The Situation in Iraq

Noam Chomsky interviewed by Giampaolo Cadalanu

La Repubblica, February, 1998

1) The intervention of the U.S. in Irak seems at the momentunavoidable. Do you think the real reason of this intervention is to impose respect of U.N. resolutions?

To evaluate the proposal, we can ask how the US itself respects UN resolutions. There are simple ways to check. For the past 30 years, the US is far in the lead in vetoing Security Council Resolutions (Britain second, France a distant third). In the General Assembly, the US regularly votes against resolutions in virtual isolation — hence in effect vetoing them — on a wide range of issues. The pattern extends to the World Court, international conventions on human rights, and much else. Furthermore the US freely disregards violation of UN resolutions that it has formally endorsed, and often contributes materially to such violation. The case of Israel is notorious (for example, the 1978 Security Council resolution calling on Israel to withdraw immediately from Lebanon). To select another example that is quite relevant here, in December 1975 the Security Council unanimously ordered Indonesia to withdraw its invading forces from East Timor “without delay” and called upon “all States to respect the territorial integrity of East Timor as well as the inalienable right of its people to self-determination.” The US responded by (secretly) increasing its shipments of arms to the aggressors, accelerating the arms flow once again as the attack reached near-genocidal levels in 1978. In his memoirs, UN Ambassador Daniel Patrick Moynihan takes pride in his success in rendering the UN “utterly ineffective in whatever measures it undertook,” following the instructions of the State Department, which “wished things to turn out as they did and worked to bring this about.” The US also cheerfully accepts the robbery of East Timor’s oil (with participation of US-based companies), in violation of any reasonable interpretation of international agreements. The analogy to Iraq/Kuwait is close, though there are differences: to mention only the most obvious, US-backed atrocities in East Timor were vastly beyond anything attributed to Saddam Hussein in Kuwait. It is easy to extend the record. Like other great powers, the US is committed to the rule of force, not law, in international affairs. UN Resolutions, World Court Judgments, International Conventions, etc., are acceptable if they accord with policy; otherwise they are mere words.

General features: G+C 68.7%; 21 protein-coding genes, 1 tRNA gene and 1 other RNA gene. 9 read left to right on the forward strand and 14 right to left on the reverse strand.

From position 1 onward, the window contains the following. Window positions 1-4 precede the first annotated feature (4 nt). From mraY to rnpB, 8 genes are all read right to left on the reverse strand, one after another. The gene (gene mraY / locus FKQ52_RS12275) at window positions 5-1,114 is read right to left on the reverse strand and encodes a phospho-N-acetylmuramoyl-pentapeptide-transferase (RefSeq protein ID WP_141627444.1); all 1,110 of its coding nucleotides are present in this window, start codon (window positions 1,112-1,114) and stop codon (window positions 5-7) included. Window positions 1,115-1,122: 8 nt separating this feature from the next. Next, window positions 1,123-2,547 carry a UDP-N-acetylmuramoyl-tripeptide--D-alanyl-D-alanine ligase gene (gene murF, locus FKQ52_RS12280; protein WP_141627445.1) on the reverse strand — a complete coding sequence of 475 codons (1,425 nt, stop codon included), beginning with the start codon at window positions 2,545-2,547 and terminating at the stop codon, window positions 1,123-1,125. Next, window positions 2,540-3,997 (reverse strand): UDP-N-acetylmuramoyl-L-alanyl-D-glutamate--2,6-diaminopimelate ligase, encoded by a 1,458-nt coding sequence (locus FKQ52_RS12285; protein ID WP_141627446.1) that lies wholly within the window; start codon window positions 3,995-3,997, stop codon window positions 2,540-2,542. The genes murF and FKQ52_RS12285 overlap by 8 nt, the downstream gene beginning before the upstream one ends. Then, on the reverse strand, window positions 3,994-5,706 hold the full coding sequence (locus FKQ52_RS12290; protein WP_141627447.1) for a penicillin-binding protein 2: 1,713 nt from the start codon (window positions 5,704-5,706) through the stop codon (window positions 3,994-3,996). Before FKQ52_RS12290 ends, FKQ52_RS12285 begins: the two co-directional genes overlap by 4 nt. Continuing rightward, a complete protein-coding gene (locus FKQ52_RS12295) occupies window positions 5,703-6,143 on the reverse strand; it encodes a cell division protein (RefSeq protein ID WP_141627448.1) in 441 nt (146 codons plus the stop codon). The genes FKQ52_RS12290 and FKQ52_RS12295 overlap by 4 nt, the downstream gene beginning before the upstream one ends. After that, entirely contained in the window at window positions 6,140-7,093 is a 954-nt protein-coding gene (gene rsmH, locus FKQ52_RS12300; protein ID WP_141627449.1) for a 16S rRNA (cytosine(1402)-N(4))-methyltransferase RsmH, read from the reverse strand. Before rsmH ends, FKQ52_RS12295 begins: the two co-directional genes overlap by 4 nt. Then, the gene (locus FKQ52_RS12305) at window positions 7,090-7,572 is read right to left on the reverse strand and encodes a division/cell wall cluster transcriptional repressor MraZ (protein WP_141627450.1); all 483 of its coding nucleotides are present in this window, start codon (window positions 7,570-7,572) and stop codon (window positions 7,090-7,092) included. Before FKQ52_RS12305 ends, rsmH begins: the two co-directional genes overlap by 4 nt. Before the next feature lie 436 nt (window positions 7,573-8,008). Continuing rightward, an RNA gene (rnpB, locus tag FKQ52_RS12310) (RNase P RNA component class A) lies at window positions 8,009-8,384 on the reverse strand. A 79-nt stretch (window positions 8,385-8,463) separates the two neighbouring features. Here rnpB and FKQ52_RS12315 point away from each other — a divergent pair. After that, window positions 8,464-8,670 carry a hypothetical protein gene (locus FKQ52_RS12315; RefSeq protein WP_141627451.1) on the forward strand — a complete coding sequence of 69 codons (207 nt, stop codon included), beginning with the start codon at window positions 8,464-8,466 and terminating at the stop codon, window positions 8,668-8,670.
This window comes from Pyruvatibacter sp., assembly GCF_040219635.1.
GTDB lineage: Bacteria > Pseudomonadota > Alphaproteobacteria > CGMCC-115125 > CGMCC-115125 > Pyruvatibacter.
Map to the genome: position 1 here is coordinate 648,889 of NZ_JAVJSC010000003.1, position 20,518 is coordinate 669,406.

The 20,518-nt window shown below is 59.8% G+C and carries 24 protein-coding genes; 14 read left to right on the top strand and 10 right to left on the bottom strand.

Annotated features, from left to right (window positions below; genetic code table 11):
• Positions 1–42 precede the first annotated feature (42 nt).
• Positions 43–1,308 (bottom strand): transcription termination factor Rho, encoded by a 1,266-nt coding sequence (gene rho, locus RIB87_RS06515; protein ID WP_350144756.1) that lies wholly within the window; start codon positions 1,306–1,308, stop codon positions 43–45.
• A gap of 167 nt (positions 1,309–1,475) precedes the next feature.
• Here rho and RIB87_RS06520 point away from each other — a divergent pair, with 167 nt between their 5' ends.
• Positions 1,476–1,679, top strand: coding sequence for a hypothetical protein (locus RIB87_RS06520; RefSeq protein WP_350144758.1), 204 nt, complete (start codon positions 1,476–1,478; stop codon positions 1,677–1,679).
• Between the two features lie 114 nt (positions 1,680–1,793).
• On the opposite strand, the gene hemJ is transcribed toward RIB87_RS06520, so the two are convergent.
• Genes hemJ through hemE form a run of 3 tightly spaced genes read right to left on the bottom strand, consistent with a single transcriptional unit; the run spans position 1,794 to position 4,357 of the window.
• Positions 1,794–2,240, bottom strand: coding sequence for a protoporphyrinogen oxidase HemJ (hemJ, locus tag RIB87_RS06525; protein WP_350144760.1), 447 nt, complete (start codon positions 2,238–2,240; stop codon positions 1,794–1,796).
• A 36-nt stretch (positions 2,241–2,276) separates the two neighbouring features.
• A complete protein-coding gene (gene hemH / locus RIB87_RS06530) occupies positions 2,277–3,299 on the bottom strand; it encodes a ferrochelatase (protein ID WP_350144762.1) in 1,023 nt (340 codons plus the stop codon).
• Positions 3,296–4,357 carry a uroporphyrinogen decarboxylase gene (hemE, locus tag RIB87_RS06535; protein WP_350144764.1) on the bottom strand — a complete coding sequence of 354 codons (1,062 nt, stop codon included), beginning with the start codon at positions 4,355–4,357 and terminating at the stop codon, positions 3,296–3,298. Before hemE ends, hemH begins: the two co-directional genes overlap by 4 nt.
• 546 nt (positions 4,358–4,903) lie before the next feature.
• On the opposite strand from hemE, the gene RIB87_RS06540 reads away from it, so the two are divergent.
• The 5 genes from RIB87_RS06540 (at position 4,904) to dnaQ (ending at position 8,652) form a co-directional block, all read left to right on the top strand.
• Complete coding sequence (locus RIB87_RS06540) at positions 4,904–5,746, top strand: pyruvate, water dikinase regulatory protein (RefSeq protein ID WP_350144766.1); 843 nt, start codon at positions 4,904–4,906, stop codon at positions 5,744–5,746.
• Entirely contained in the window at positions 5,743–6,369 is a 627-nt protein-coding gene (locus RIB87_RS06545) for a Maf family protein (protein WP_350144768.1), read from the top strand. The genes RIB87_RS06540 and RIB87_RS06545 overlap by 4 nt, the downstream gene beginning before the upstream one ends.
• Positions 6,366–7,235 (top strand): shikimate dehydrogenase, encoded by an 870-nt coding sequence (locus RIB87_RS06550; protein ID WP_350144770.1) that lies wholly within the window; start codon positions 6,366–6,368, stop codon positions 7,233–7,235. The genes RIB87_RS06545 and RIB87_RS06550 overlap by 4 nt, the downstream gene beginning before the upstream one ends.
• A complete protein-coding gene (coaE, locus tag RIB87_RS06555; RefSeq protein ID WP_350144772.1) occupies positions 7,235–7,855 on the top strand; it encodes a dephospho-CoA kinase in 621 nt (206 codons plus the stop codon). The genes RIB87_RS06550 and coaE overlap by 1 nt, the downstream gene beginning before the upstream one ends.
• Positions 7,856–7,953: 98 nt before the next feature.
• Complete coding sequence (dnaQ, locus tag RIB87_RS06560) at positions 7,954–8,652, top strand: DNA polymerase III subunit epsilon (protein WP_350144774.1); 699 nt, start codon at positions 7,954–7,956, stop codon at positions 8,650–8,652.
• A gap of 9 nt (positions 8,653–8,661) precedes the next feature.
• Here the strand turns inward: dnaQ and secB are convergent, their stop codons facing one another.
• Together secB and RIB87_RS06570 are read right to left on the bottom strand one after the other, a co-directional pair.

2) Which difference do you see between this intervention and Operation “Desert Storm”, with the Bush administration?